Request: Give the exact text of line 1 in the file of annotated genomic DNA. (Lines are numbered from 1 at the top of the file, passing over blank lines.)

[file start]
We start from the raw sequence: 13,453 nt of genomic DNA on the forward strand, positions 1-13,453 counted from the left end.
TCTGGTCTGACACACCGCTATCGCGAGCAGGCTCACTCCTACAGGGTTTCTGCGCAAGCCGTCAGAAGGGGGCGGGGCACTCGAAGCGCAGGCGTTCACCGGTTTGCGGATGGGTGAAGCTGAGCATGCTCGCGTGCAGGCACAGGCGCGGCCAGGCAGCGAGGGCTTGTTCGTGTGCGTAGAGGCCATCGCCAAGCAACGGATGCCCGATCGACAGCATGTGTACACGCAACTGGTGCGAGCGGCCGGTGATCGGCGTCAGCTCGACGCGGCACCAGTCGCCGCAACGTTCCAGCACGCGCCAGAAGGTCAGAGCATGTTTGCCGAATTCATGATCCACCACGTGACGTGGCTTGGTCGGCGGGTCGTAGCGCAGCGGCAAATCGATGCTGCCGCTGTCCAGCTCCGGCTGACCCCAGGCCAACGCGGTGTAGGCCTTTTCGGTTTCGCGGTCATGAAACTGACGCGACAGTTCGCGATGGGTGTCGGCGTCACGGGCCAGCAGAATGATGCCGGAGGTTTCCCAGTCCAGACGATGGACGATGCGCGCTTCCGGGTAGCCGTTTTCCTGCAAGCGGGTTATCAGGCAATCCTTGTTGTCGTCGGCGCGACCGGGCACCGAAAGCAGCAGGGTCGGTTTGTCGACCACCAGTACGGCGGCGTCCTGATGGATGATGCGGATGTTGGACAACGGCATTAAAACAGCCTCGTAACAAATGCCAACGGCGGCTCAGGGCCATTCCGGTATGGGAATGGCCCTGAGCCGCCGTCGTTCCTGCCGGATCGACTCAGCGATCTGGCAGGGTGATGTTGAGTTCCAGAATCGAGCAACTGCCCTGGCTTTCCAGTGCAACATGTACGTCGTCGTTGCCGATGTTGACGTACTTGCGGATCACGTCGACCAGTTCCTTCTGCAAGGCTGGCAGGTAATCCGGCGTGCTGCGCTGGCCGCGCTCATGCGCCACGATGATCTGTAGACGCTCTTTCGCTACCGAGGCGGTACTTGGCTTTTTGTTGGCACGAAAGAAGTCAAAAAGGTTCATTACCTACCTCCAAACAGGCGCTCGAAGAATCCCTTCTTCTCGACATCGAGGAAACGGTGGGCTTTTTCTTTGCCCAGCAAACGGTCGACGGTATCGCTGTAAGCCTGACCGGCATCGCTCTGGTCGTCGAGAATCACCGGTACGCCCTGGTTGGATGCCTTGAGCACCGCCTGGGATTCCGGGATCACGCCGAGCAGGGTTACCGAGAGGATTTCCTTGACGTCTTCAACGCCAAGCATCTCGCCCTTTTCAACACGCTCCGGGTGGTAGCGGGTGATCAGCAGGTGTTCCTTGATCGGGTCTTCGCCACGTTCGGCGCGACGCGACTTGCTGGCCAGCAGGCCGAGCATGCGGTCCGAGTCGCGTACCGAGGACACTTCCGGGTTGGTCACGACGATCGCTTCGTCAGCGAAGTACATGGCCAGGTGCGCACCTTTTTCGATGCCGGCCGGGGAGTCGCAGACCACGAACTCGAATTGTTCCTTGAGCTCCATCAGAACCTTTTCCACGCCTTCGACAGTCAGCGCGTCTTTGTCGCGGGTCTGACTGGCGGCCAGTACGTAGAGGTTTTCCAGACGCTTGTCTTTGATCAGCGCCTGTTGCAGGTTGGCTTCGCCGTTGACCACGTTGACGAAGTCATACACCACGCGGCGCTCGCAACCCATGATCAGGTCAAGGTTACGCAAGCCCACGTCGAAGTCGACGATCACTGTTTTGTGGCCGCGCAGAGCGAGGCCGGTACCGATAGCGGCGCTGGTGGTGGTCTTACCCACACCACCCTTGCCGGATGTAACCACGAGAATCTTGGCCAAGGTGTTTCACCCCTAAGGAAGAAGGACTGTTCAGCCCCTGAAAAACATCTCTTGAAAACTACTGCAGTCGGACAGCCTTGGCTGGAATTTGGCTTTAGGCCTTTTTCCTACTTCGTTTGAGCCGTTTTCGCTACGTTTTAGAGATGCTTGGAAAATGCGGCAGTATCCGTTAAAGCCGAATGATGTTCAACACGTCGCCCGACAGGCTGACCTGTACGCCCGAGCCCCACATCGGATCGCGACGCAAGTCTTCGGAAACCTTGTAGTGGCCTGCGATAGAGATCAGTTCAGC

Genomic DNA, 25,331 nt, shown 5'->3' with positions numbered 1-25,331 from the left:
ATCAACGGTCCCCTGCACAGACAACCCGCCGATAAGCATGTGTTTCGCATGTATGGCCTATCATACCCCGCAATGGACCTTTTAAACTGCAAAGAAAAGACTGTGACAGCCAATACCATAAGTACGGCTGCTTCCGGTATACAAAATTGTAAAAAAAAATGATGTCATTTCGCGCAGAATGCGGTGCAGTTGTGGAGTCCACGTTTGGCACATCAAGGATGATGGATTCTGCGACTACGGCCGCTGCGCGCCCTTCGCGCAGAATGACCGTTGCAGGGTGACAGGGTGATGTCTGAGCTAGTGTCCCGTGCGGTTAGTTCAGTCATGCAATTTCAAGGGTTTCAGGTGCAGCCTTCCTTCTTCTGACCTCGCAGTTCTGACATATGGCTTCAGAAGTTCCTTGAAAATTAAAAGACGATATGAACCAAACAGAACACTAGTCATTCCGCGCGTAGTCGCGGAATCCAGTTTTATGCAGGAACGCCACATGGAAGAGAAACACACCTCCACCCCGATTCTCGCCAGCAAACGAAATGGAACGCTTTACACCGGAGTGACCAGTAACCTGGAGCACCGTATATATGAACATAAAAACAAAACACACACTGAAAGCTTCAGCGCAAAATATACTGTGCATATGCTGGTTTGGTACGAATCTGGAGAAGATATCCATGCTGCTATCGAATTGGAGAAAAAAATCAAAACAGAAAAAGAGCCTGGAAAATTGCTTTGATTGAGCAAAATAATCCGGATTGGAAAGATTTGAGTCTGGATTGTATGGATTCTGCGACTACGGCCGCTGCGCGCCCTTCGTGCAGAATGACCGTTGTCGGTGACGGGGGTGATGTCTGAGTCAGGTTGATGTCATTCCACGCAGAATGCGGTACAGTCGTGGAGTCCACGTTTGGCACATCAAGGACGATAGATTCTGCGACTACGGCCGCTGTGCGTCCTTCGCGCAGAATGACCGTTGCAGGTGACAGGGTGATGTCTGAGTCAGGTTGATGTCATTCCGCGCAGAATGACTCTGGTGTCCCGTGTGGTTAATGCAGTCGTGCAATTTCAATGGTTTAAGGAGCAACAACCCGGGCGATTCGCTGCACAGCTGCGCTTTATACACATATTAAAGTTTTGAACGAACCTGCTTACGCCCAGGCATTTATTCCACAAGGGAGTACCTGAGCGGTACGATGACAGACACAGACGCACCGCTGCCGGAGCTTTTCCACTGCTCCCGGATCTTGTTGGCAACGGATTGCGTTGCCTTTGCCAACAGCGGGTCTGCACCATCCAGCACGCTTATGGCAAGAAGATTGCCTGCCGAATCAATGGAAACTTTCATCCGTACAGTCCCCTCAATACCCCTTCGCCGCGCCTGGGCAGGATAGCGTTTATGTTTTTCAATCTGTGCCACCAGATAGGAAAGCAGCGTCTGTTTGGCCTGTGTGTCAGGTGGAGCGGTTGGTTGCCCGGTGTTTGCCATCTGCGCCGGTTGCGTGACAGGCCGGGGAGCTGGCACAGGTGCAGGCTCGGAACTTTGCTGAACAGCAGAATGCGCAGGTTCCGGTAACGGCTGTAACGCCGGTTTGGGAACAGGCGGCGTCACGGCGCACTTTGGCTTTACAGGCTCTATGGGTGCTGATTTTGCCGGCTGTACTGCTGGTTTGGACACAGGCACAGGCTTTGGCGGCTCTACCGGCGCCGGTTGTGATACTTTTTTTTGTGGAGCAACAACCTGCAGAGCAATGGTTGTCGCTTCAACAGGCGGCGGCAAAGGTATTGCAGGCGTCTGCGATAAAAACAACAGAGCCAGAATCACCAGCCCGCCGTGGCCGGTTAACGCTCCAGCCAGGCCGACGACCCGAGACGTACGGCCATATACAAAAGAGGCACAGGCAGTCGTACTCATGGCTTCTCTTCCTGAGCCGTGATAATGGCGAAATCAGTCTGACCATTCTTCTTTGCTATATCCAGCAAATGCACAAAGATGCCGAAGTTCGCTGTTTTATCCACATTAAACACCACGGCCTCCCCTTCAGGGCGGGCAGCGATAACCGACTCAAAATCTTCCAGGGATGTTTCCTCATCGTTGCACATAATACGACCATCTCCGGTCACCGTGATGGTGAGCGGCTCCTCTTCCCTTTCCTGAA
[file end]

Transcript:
We start from the raw sequence: 13,453 nt of genomic DNA on the forward strand, positions 1-13,453 counted from the left end.